Interview: Sam Bourne talks about Pantheon

4 Mins read

Sam Bourne is the pen name of Jonathan Freedland, an astute Guardian journalist who has turned his hand to fiction with great success. His latest book is called Pantheon and it’s a carefully researched piece set in 1940, when Britain was in its hour of need. Oxford psychology don James Zennor, an idealist and veteran of the Spanish Civil War, comes home from his morning rowing to find his wife and child have disappeared. There’s a note saying she still loves him, but he has no idea where they’ve gone. He goes into a rage, downs more than a few glasses of whiskey, and then starts his search for them. Eventually, he discovers his little boy was one of 125 children evacuated from Oxford to Yale. He sets off for America to find them and uncovers a conspiracy run by the intellectual elite. The book is mainly a historical thriller, but with a big dose of crime thrown in thanks to its mystery and conspiracy elements. We talked to the author about how he created Pantheon.

Let’s start with James Zennor. He’s clearly brave and full of willpower, but with those qualities come negative characteristics like his anger. What did you want to explore with him?
Well, he has seen at close hand a very bitter war, he was violently injured himself and lost a very close friend, and so the book is exploring post traumatic stress before we had the term post traumatic stress. As well, the idea of looking at the Second World War from the point of view of those who were left behind, I think that is interesting because when we talk about left behind we think about the children who were evacuees, or women, or occasionally about the elderly. But what would it have been like to be a young man who by rights should have served but for whatever reason did not? I think the guilt and shame of that really interested me a lot.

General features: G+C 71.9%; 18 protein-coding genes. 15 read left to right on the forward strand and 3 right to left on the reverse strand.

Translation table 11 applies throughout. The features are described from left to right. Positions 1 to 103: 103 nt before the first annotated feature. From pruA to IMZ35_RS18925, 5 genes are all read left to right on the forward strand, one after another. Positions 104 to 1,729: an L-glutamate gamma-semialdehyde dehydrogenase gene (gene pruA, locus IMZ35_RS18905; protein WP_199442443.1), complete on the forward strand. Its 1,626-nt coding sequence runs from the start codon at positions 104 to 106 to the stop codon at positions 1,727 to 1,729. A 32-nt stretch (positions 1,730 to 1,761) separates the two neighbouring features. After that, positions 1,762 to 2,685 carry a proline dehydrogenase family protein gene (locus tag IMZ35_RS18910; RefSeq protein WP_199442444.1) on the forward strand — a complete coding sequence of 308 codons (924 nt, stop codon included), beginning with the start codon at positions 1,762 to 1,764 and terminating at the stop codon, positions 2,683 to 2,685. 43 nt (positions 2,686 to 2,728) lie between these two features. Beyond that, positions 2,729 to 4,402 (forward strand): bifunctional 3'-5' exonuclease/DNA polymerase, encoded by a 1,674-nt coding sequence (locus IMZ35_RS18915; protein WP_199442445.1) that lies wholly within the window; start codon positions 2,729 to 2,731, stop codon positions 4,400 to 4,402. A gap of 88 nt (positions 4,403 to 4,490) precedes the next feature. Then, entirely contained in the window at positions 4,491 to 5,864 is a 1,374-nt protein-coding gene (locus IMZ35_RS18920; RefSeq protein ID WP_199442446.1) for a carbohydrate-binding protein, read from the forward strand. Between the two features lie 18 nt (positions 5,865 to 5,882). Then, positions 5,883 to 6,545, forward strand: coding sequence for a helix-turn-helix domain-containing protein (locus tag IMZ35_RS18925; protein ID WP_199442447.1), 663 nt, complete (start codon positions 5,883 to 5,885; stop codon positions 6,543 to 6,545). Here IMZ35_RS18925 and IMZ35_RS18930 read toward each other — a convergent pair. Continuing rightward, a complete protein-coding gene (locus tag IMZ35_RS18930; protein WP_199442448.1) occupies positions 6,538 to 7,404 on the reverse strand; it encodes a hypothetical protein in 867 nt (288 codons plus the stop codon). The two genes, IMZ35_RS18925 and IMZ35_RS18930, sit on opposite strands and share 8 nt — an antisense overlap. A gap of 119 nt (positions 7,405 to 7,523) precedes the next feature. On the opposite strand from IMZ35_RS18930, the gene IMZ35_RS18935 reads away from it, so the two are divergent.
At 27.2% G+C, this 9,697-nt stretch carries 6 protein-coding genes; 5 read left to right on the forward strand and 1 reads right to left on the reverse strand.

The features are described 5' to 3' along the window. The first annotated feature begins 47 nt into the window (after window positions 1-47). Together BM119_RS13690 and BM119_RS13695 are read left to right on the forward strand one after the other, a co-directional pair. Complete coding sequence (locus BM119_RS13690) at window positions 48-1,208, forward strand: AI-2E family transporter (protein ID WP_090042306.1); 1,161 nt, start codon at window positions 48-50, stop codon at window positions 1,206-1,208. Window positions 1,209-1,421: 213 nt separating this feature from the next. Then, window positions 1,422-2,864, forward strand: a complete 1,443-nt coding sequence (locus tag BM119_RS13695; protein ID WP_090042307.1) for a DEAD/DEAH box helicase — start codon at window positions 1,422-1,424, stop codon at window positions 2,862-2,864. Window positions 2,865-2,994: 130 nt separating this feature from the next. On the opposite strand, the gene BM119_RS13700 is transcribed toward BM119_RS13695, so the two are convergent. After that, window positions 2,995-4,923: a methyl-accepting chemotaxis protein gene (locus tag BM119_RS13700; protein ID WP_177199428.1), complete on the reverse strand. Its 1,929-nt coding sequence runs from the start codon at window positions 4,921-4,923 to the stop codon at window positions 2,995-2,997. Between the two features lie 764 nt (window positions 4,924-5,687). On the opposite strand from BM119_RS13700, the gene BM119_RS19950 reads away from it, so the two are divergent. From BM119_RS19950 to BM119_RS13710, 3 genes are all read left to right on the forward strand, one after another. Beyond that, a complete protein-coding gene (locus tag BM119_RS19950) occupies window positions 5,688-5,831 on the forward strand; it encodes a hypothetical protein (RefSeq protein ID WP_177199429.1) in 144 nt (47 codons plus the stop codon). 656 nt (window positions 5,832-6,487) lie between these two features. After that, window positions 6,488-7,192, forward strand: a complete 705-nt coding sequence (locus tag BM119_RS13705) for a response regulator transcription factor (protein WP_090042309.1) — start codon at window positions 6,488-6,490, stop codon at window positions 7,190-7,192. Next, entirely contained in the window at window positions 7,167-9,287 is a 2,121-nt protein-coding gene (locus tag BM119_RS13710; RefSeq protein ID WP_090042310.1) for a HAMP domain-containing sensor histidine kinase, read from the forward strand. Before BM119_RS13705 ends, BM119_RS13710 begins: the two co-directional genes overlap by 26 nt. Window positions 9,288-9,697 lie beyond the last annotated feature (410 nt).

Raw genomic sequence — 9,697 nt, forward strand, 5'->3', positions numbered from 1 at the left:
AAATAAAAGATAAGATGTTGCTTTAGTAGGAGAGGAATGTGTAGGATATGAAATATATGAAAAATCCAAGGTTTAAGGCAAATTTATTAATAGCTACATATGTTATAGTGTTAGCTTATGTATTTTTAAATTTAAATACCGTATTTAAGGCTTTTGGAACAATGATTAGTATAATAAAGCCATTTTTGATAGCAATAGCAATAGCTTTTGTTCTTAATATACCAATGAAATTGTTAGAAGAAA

Tell me about why you chose to focus on the political aspects of the War?
I do in my day job write about politics and I think we have so bathed the Second World War period in a kind of righteous glow we have failed to see that like any episode in human history this was intensely political and there were different sides, even in Britain and America. By picking the year 1940 you see the contrast between Britain that is fighting for its very life, and meanwhile across the Atlantic an America that is prosperous and peaceful and not at war, and moreover debating very strenuously whether it should go anywhere near this war. At the time I set the novel there was probably a majority for staying out of the war and that is something that is slightly glossed over by Americans now who prefer a kind of Saving Private Ryan version of their history.

Our readers love crime fiction, what do you hope they’ll get out of Pantheon?